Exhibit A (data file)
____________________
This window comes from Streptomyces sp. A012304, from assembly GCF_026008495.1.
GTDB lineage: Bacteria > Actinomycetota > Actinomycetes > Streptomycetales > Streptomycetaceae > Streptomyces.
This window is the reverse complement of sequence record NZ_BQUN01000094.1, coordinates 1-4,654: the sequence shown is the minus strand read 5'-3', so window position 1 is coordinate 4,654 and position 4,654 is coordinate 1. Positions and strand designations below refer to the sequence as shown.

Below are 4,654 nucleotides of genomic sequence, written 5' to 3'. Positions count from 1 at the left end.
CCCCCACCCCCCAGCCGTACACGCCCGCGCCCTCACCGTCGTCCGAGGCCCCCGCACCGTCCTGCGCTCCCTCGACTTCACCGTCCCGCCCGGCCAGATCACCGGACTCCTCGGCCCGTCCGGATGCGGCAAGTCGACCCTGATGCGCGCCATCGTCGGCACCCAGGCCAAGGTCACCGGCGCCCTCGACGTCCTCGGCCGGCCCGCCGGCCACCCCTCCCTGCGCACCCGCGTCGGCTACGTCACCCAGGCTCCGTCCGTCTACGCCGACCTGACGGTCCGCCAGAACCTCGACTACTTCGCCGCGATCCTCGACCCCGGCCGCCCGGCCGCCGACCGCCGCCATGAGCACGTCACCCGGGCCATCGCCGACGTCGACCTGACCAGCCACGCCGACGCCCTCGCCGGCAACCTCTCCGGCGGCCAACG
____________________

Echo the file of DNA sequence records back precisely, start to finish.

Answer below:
This window comes from Streptomyces sp. A012304, from assembly GCF_026008495.1.
GTDB lineage: Bacteria > Actinomycetota > Actinomycetes > Streptomycetales > Streptomycetaceae > Streptomyces.
This window is the reverse complement of sequence record NZ_BQUN01000094.1, coordinates 1-4,654: the sequence shown is the minus strand read 5'-3', so window position 1 is coordinate 4,654 and position 4,654 is coordinate 1. Positions and strand designations below refer to the sequence as shown.

Below are 4,654 nucleotides of genomic sequence, written 5' to 3'. Positions count from 1 at the left end.
CCCCCACCCCCCAGCCGTACACGCCCGCGCCCTCACCGTCGTCCGAGGCCCCCGCACCGTCCTGCGCTCCCTCGACTTCACCGTCCCGCCCGGCCAGATCACCGGACTCCTCGGCCCGTCCGGATGCGGCAAGTCGACCCTGATGCGCGCCATCGTCGGCACCCAGGCCAAGGTCACCGGCGCCCTCGACGTCCTCGGCCGGCCCGCCGGCCACCCCTCCCTGCGCACCCGCGTCGGCTACGTCACCCAGGCTCCGTCCGTCTACGCCGACCTGACGGTCCGCCAGAACCTCGACTACTTCGCCGCGATCCTCGACCCCGGCCGCCCGGCCGCCGACCGCCGCCATGAGCACGTCACCCGGGCCATCGCCGACGTCGACCTGACCAGCCACGCCGACGCCCTCGCCGGCAACCTCTCCGGCGGCCAACG